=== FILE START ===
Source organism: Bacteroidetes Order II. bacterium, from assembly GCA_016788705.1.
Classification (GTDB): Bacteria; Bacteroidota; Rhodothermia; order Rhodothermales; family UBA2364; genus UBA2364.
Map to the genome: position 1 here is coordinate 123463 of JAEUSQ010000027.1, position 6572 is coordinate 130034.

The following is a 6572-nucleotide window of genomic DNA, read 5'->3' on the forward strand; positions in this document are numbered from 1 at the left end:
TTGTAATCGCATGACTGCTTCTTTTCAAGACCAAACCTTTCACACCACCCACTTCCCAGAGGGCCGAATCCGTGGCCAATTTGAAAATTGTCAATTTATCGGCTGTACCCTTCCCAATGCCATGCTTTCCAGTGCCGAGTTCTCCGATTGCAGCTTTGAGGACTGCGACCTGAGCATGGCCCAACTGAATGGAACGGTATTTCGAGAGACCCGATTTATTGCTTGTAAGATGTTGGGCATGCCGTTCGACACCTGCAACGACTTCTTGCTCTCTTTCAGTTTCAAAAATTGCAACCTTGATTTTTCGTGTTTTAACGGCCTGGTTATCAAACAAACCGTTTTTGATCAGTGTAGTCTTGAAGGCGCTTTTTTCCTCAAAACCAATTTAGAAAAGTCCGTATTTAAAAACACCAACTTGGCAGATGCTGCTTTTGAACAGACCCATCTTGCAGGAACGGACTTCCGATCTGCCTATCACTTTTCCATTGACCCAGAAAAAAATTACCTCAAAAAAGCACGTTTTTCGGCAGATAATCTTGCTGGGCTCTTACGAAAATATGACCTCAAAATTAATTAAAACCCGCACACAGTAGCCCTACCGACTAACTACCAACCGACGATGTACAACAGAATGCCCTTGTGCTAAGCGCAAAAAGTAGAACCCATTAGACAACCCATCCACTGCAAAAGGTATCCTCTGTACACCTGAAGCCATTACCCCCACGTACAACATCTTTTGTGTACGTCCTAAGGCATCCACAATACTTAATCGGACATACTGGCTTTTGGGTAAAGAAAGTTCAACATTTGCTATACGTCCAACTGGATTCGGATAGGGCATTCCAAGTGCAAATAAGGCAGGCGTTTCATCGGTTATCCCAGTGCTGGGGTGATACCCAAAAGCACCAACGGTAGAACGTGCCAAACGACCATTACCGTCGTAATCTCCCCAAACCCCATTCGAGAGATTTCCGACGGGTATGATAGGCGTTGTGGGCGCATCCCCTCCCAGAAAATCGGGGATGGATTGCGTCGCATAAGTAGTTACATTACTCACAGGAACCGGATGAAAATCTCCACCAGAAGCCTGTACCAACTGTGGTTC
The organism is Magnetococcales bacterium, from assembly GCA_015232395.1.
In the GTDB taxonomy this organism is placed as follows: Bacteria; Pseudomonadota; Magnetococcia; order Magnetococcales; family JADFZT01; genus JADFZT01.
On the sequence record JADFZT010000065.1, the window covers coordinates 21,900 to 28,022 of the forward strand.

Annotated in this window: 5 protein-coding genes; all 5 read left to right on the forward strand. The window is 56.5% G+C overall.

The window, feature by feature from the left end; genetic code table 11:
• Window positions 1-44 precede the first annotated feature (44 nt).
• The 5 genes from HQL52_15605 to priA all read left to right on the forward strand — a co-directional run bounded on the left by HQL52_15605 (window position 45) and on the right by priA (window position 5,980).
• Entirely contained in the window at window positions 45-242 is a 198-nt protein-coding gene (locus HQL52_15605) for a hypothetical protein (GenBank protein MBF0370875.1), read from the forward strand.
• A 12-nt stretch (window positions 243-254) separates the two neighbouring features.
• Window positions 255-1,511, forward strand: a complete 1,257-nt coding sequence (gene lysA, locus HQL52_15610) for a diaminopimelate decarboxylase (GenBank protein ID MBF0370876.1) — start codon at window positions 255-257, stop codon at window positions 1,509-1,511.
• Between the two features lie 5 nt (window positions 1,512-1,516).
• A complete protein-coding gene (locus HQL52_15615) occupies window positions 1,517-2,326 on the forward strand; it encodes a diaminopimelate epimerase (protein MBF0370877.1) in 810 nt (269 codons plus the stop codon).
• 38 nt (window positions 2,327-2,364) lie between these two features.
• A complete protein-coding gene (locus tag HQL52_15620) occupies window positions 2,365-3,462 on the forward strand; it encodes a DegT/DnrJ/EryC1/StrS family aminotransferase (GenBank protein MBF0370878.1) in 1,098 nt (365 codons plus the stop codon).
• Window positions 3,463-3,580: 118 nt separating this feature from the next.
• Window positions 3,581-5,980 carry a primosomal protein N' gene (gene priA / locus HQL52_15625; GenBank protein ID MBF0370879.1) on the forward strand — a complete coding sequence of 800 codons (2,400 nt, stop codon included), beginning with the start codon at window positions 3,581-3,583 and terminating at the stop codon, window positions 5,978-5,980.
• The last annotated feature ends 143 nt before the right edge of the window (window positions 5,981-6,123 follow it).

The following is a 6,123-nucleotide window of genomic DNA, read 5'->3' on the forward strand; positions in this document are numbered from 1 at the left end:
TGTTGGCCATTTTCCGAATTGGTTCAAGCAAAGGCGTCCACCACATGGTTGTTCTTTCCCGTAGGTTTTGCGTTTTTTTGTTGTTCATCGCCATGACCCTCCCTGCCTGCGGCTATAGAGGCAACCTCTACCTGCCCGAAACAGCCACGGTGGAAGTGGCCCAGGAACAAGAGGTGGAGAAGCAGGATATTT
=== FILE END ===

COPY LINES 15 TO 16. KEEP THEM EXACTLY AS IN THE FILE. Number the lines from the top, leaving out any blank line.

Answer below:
• Window positions 255-1,511, forward strand: a complete 1,257-nt coding sequence (gene lysA, locus HQL52_15610) for a diaminopimelate decarboxylase (GenBank protein ID MBF0370876.1) — start codon at window positions 255-257, stop codon at window positions 1,509-1,511.
• Between the two features lie 5 nt (window positions 1,512-1,516).